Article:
3. Ground the need to change in the data. “Surgeons are physicians and physicians are scientists. Most, if not all, of the decisions we make are data-driven,” Dr. Patton says. “Take PPI, for instance – physician items should be chosen for more reason than just a preference. But until you can get reliable data, it’s hard to drive change.”

Providers can engage physicians with validated data that is accurate, transparent and actionable because "it's hard to fight against hard numbers," Dr. Patton says. Once they feel the data accurately reflects their spend and outcomes, the natural competitive spirits come out.

As a member of a highly committed purchasing program, Henry Ford accesses a regular compliance report to show the percentage of ordering on contract and connects with others in the purchasing program to learn best practices. Doing so helps Henry Ford access the best price.

4. Solve for the value equation and patient care. Discussions should center on the viability of the healthcare system and how supply chain decisions contribute to quality outcomes and margin improvement.

“You might pay more for an item, but if it shortens length of stay and readmissions, it’s creating better value for the health system and a better experience for the patient,” Dr. Patton says, although he acknowledges it’s not always easy to get data that shows the value of a product across the continuum. “At the end of the day, it’s all about patient care, and the reality in today’s market is that we have to do it in a cost-effective manner.”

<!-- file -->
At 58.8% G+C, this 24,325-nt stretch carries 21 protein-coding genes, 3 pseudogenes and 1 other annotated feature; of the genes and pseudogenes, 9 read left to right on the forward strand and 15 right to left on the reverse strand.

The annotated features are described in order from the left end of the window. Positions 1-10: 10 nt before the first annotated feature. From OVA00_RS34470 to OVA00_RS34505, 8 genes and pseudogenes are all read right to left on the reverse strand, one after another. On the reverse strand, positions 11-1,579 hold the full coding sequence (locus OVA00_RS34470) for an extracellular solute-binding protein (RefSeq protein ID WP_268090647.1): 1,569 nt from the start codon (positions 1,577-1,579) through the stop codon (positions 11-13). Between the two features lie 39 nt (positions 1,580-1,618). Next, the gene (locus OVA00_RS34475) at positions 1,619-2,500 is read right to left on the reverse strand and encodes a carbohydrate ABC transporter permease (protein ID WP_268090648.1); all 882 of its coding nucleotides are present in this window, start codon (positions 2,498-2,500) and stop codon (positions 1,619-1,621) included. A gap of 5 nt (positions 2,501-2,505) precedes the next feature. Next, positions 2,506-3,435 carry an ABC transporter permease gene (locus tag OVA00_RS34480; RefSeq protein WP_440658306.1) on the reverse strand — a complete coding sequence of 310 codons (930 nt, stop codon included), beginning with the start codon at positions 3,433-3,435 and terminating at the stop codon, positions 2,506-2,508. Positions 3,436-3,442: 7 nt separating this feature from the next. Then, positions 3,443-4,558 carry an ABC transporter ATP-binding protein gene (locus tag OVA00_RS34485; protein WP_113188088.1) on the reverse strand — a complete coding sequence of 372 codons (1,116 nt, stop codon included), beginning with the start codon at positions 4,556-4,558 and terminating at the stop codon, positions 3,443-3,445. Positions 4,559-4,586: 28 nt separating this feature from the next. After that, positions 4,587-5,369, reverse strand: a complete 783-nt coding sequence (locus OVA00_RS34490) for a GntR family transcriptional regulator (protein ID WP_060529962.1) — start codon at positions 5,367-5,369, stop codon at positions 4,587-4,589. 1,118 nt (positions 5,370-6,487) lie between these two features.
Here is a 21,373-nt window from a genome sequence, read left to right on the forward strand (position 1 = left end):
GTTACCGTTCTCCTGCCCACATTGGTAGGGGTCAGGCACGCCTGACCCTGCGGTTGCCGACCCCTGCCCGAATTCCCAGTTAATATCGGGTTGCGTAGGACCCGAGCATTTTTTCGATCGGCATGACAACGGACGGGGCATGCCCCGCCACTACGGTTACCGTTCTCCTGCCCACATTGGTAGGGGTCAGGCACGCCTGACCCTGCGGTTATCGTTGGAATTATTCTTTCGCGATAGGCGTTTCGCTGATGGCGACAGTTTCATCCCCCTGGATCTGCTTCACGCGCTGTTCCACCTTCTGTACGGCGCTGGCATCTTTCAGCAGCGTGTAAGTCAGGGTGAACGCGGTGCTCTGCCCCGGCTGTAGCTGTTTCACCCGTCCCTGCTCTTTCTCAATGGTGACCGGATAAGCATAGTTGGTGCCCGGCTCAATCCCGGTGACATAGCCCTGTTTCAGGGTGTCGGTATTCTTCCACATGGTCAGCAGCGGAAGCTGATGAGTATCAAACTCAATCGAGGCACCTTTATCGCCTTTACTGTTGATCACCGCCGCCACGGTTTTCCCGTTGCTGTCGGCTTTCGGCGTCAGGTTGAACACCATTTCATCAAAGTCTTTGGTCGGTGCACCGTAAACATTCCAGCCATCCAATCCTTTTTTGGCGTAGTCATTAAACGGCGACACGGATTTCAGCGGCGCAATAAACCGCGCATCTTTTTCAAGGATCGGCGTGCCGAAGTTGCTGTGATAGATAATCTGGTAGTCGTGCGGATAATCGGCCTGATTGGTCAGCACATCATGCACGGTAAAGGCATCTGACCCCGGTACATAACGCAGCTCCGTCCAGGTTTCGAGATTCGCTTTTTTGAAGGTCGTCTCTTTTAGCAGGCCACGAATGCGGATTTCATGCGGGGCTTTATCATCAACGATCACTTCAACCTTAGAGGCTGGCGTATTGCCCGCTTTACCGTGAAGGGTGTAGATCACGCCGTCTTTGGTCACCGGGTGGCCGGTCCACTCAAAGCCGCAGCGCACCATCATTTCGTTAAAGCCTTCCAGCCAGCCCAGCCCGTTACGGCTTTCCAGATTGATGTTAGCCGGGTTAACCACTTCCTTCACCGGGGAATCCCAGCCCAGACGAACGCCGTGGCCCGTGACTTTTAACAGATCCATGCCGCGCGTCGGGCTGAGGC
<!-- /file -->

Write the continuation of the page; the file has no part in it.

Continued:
Surgeons know that their current value equation is immature because reimbursement in the fee-for-service world pays them for what they do, versus how they do it, Dr. Patton acknowledges.

“But that day is coming,” he says. “Surgeons need to lead the charge in the movement to value-based payment.”

Value-based supplier contracts are one way that the supply chain, physicians and administrators are beginning to solve for this problem. In the transition to risk and value-based care, physicians should be empowered to lead the way, and part of the success will rely on how well supply chain and physicians partner together.

Learn how we can help unleash the supply chain champion within your physicians.